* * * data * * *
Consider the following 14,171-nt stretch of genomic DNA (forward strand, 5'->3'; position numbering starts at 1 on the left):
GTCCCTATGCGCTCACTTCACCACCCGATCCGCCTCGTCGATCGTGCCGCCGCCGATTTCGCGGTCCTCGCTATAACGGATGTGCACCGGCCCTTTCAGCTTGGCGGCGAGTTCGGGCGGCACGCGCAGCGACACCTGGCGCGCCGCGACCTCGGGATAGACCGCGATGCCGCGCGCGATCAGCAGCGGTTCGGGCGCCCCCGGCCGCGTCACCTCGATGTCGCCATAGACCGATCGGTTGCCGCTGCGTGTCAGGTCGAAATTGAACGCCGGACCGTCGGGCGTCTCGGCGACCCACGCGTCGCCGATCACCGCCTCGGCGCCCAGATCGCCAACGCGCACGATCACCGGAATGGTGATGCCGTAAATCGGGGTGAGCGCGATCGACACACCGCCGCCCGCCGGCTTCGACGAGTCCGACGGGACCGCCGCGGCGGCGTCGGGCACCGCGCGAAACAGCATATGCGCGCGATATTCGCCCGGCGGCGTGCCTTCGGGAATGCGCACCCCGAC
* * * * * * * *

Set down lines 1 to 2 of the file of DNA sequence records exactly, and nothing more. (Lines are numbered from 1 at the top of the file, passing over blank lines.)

Consider the following 14,171-nt stretch of genomic DNA (forward strand, 5'->3'; position numbering starts at 1 on the left):
GTCCCTATGCGCTCACTTCACCACCCGATCCGCCTCGTCGATCGTGCCGCCGCCGATTTCGCGGTCCTCGCTATAACGGATGTGCACCGGCCCTTTCAGCTTGGCGGCGAGTTCGGGCGGCACGCGCAGCGACACCTGGCGCGCCGCGACCTCGGGATAGACCGCGATGCCGCGCGCGATCAGCAGCGGTTCGGGCGCCCCCGGCCGCGTCACCTCGATGTCGCCATAGACCGATCGGTTGCCGCTGCGTGTCAGGTCGAAATTGAACGCCGGACCGTCGGGCGTCTCGGCGACCCACGCGTCGCCGATCACCGCCTCGGCGCCCAGATCGCCAACGCGCACGATCACCGGAATGGTGATGCCGTAAATCGGGGTGAGCGCGATCGACACACCGCCGCCCGCCGGCTTCGACGAGTCCGACGGGACCGCCGCGGCGGCGTCGGGCACCGCGCGAAACAGCATATGCGCGCGATATTCGCCCGGCGGCGTGCCTTCGGGAATGCGCACCCCGAC